THE BRITISH LIBRARY

Untold lives blog

6 posts from January 2019

17 January 2019

Isaac Robert Cruikshank – a life retold?

On display in the exhibition Cats on the Page at the British Library is the pamphlet The Pretty, playful, tortoise-shell cat published in 1817.  The illustrator is probably the caricaturist and portrait painter Isaac Robert Cruikshank, often known professionally as just Robert Cruikshank.

Isaac-Robert-CruikshankIsaac Robert Cruikshank by Frederick William Pailthorpe (1828) NPG D9318 © National Portrait Gallery, London    NPG CC

Isaac Robert Cruikshank was born in London in 1789.  He and his more famous younger brother George followed in the footsteps of their artist father Isaac.  Biographies of the two brothers tell of Isaac Robert venturing to sea as a teenager during the French Wars.  His parents are said to have secured their son a position as midshipman in the East India Company ship Perseverance.  The story goes that Isaac Robert was left behind at St Helena on the return voyage.  He had gone on shore in command of a boat’s crew, a storm arose, and he was stranded and reported to be lost.  After hiding from press gangs and suffering privations, he was befriended by the governor of the island and went home to England in a whaler.  On the way back, they met with a vessel which gave them news of the battle of Trafalgar.  His appearance on the family doorstep in London was greeted with astonishment as they were in mourning for his death.

I decided to dig into the East India Company archives to see if I could discover more about this interesting tale.  What I found was rather different!  Isaac Cruikshank appears in the crew list for the Perseverance as the purser’s servant, with the rank of seaman rather than junior officer.  The wage and receipt books show that he joined the ship in the Downs on 31 March 1804 for the voyage to China and was discharged on 17 September 1805 when the Perseverance reached England.  His wages were 45 shillings per month; after deductions he was paid £39 10s 6d for service of 17 months and 17 days.  Cruikshank collected and signed for his wages in person at East India House in the City of London on 15 January 1806, four months after arriving back in England.  Where had he been in the interim?  Was the St Helena story concocted to cover the young man’s absence immediately after the ship docked?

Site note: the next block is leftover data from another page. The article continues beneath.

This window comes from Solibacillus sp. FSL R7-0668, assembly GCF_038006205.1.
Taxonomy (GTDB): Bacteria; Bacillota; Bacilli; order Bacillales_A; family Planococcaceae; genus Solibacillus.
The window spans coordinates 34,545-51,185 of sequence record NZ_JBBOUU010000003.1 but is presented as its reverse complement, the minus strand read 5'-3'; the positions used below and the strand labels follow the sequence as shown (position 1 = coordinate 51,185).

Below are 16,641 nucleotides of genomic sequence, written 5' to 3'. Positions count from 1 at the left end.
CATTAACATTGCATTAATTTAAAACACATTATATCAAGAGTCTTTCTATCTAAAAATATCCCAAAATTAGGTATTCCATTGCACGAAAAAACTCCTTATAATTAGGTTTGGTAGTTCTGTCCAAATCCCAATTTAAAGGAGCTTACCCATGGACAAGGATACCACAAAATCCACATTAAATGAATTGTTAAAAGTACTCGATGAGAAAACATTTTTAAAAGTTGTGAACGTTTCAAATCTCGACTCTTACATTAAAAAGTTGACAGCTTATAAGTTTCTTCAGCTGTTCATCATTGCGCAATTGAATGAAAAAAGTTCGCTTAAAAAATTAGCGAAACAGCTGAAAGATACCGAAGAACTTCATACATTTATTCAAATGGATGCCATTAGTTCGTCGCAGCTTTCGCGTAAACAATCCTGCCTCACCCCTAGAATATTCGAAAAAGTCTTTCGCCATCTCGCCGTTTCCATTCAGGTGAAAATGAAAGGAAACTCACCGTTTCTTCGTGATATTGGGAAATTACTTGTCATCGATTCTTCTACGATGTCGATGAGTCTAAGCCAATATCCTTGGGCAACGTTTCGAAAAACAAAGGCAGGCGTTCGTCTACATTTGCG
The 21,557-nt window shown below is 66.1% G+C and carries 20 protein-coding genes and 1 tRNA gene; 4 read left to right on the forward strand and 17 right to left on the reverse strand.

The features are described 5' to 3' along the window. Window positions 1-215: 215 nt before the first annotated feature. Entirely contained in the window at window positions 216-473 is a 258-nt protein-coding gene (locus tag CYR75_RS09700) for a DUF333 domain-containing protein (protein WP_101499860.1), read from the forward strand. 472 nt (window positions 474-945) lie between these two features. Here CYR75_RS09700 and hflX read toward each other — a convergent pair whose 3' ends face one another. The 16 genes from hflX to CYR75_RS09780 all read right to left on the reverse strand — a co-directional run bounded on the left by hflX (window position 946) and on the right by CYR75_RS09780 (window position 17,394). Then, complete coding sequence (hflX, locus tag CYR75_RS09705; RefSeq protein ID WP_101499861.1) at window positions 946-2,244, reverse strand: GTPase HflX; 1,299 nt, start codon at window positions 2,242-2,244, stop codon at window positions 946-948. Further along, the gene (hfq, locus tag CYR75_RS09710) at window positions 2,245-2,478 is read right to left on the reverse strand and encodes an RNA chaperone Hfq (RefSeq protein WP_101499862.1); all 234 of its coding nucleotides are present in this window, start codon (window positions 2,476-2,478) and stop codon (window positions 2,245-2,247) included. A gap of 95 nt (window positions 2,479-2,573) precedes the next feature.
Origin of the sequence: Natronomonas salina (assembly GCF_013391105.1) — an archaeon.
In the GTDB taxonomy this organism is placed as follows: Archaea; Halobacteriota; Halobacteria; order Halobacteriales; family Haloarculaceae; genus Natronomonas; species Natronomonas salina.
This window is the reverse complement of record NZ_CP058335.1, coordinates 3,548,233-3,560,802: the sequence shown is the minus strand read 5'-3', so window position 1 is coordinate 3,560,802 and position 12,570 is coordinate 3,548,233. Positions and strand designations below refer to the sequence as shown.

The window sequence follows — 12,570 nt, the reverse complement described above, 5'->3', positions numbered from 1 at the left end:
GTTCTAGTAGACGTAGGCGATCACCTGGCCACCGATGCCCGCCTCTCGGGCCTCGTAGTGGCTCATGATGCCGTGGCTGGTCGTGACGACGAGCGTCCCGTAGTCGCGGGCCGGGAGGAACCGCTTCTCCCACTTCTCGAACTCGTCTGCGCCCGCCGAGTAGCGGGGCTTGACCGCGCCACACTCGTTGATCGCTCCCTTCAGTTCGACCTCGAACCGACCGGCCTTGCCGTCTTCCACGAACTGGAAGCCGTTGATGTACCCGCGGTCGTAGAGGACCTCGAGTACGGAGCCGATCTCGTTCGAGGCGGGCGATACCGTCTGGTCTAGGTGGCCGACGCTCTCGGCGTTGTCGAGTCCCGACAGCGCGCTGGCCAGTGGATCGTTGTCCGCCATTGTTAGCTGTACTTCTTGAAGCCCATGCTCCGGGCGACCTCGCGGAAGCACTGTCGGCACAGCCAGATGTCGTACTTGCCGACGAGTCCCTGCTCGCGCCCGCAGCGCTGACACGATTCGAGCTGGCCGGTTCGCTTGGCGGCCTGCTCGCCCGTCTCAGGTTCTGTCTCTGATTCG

I did check the St Helena records to see if there were any clues there.  The Perseverance anchored there on 30 June 1805, and a muster of the crew was taken on 11 July 1805 just before the ship departed.  Cruikshank is in that muster list of crew members and I could find nothing to suggest that anything unusual happened to him.

So a cracking good yarn, but seemingly untrue.  Being told about Trafalgar by a passing ship is a nice touch.  The battle took place on 21 October 1805 but, according to the records of the Perseverance, Cruikshank had been discharged in England a month earlier. 

After Cruikshank’s death in 1856, George Daniel wrote a tribute which mentioned the time his friend had spent at sea. Daniel said that Cruikshank ‘was wont to recall those happy days, when he proudly walked the quarter-deck in the uniform of his sovereign; eager, in his exuberant pugnacity, to fight the battles of his country.  But he was born to be an artist’.

Margaret Makepeace
Lead Curator, East India Company Records

Further reading:
IOR/L/MAR/B/255D Journal of the Perseverance 1804-1805, with a crew list
IOR/L/MAR/B/255K Wage book for the Perseverance 1806-1806
IOR/L/MAR/B/255K2 Receipt book for the Perseverance 1806-1806
IOR/G/32/70 St Helena Consultations 1805
George Daniel, Love’s last labour not lost (London, 1863)
William Bates, George Cruikshank: the artist, the humourist, and the man, with some account of his brother Robert (London, 1878)
William Blanchard Jerrold, The life of George Cruikshank (London, 1882)


Cats on the Page exhibition supported by
 

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15 January 2019

Cats and games of forfeit

Did you play any board or parlour games with friends or family over the festive period?  In our Cats on the Page exhibition we feature a small pamphlet entitled The Pretty, playful, tortoise-shell cat: a new game of questions and commands.

Pretty  playful  tortoise-shell catThe Pretty, playful, tortoise-shell cat: a new game of questions and commands (London, 1817) © British Library Board

Facing this title-page there is an image of a group of children sitting round the (slightly over-performing) fire with their cat - apparently about to begin playing the game.  The publisher, John Marshall, seized this opportunity to promote two more of his games, namely The Hopping, prating, chatt’ring magpie and The Frisking, barking, lady’s lap-dog which he also published in 1816-17.

 
Pretty playful catThe Pretty, playful, tortoise-shell cat (London, 1817) © British Library Board

Other titles produced around the same time include The Noble, prancing, cantering horse, also printed by Marshall, and The Pretty, young, playful, innocent lamb, printed for J. and E. Wallis.  (There were also similar games based on the rhyme The House that Jack built and derivatives such as The Barn that Tom built and The Mill that Charles built!).